Depression: Signs and symptoms not to ignore

Jan 21, 2020


All of us have felt sad, tired or disappointed at one time or another. But what does it mean when these negative feelings linger day after day, week after week?

Around half of all people with depression are not diagnosed or treated. But about 10% of those who struggle with depression also deal with suicidal thoughts. Getting help is crucial to living a healthy, peaceful life.

Symptoms not to ignore

Being depressed is not the same as being unhappy. People often use the term depression loosely to describe a rough week at work or a friend moving away. But clinical depression is more complex. Feelings of hopelessness, lack of energy and anxious thoughts can interfere with relationships, work and health. These signs are important not to ignore.

  • Extreme mood swings. People who have sudden switches from frustration to absolute calm are often struggling with underlying feelings of depression. Depression is often associated with severe emotional swings, causing bursts of anger one minute and uncontrollable tears the next.
  • Staying awake all night. Insomnia is closely linked to depression. For many people, anxious thoughts and extreme fatigue can lead to tossing and turning all night. Insomnia and depression act as a vicious cycle, with each one making the other worse.
  • Sleeping all day. Any disruption in normal sleep patterns can be a sign of depression. If you regularly have trouble getting out of bed or find yourself going to sleep immediately after work, you may be depressed.
  • Loss of interest in activity. One of the most telltale signs of depression is a loss of interest in regular activity. This could include everything from a lack of interest in socializing to feeling too tired to exercise, work, or participate in regular hobbies.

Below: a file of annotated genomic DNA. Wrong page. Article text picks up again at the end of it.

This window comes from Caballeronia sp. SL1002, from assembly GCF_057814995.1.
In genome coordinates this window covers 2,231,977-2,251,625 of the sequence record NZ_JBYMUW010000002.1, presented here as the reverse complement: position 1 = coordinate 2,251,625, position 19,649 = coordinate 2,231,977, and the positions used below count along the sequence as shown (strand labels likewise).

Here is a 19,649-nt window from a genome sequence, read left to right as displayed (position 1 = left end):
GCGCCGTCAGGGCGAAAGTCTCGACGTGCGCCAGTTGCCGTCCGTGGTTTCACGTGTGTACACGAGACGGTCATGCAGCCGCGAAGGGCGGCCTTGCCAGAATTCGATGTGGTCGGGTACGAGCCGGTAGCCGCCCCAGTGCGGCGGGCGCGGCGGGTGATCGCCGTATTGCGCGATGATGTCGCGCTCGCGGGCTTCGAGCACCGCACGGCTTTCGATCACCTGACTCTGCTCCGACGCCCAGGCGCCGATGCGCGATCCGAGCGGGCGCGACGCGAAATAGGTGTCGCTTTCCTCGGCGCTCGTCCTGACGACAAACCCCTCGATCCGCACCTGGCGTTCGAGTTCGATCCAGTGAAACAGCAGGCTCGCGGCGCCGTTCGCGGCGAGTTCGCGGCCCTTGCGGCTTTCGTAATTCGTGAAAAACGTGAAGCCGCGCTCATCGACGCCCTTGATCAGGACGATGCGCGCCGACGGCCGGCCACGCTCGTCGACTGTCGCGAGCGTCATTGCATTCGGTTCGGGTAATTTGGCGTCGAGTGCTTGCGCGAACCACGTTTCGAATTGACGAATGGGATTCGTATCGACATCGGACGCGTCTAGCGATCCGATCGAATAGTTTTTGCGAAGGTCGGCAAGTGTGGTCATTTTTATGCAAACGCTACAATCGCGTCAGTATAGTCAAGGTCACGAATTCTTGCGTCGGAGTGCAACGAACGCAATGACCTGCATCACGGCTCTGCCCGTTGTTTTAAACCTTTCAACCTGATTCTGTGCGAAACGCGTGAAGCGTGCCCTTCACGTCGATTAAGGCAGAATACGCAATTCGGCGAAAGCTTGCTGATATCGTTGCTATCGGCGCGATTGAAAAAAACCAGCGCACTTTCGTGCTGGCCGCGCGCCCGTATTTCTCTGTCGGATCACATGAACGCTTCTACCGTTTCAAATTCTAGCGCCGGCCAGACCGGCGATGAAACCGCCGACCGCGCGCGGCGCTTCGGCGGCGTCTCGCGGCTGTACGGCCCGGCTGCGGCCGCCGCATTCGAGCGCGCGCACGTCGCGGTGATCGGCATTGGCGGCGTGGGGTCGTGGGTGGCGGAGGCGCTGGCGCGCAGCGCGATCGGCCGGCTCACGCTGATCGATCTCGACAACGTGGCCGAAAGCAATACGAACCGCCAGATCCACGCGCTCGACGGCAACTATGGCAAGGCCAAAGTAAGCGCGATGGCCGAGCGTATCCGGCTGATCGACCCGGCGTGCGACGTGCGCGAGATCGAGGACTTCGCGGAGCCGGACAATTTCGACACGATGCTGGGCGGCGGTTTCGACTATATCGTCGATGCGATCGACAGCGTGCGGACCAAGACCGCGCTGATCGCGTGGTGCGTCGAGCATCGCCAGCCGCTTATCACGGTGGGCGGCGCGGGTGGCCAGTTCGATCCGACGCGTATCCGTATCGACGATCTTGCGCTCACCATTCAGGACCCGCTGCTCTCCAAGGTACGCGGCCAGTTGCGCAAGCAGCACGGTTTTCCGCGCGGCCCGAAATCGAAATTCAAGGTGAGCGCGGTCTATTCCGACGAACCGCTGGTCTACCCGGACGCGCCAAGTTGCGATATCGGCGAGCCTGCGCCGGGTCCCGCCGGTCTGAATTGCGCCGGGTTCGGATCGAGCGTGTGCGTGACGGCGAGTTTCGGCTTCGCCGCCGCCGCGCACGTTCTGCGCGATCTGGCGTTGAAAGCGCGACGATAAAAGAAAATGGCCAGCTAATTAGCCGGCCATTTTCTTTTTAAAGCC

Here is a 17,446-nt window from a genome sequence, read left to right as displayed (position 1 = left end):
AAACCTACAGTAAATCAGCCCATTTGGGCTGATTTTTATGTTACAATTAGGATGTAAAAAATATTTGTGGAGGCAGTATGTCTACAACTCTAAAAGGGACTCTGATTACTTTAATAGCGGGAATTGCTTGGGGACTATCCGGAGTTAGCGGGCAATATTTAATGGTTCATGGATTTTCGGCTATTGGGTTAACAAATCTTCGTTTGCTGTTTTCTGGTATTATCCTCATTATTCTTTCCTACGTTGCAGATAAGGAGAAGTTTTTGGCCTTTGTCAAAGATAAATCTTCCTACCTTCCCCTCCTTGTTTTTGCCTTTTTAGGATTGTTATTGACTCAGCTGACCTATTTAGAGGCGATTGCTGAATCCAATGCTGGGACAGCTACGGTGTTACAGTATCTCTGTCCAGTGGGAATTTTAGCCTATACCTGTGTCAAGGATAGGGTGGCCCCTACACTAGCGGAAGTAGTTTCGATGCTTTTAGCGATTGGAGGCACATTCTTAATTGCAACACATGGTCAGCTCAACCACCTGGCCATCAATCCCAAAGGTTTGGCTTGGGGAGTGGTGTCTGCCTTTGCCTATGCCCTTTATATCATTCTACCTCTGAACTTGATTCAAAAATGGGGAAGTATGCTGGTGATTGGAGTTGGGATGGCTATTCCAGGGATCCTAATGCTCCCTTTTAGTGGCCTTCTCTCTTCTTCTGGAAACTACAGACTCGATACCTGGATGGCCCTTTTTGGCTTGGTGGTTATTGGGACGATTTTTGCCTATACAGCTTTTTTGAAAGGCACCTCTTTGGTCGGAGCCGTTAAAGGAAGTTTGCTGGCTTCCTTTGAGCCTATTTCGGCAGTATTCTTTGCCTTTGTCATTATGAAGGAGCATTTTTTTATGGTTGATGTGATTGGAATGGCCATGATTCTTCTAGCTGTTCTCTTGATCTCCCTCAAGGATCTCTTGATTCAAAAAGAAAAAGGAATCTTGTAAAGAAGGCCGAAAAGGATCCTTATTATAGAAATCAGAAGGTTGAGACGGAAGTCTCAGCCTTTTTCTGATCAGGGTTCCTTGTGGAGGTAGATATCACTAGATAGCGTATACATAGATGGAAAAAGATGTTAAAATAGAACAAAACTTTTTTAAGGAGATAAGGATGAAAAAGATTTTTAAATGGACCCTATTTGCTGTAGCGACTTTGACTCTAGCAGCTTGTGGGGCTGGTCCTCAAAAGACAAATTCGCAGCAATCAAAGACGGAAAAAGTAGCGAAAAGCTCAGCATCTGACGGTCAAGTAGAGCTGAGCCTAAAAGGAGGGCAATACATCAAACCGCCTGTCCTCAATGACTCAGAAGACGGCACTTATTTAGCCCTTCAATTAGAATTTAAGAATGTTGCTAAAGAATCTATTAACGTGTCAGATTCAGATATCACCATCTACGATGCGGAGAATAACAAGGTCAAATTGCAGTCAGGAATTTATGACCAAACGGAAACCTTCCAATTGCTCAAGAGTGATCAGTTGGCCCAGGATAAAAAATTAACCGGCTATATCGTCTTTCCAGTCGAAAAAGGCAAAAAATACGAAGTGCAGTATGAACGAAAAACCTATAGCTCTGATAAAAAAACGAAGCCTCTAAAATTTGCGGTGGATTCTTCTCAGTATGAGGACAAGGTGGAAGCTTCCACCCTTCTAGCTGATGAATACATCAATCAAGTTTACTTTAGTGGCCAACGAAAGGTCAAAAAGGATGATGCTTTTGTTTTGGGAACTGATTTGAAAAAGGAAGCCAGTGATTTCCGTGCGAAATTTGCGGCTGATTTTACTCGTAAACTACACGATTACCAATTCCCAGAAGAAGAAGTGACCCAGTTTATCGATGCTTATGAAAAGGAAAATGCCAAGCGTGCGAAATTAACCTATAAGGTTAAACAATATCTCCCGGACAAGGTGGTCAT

• Changes in appetite and weight. For some people, negative feelings cause them to eat more. In others, depression will cause them to lose their appetite. Uncontrolled changes in weight and appetite can be a sign that something is wrong.

What can you do?

Thankfully, there are treatment options to help people successfully manage these negative thoughts and feelings. Sometimes, there is a physical reason that a person is experiencing changes in mood and behavior. Your doctor may prescribe medications such as antidepressants, recommend psychotherapy or write a treatment plan that includes both.

It’s important to understand that depression is not your fault. Your symptoms may be caused by genetics, hormonal changes, trauma, stress or another physical condition. Often, managing depression will include making intentional changes, such as managing stress through meditation, repeating positive self-affirmations or joining a support group to connect with others.

When to see a doctor

If you are experiencing symptoms that interfere with your daily life or relationships, it’s time to see a doctor. A healthcare provider can help you identify the root cause of your symptoms and provide treatment options to help you find relief.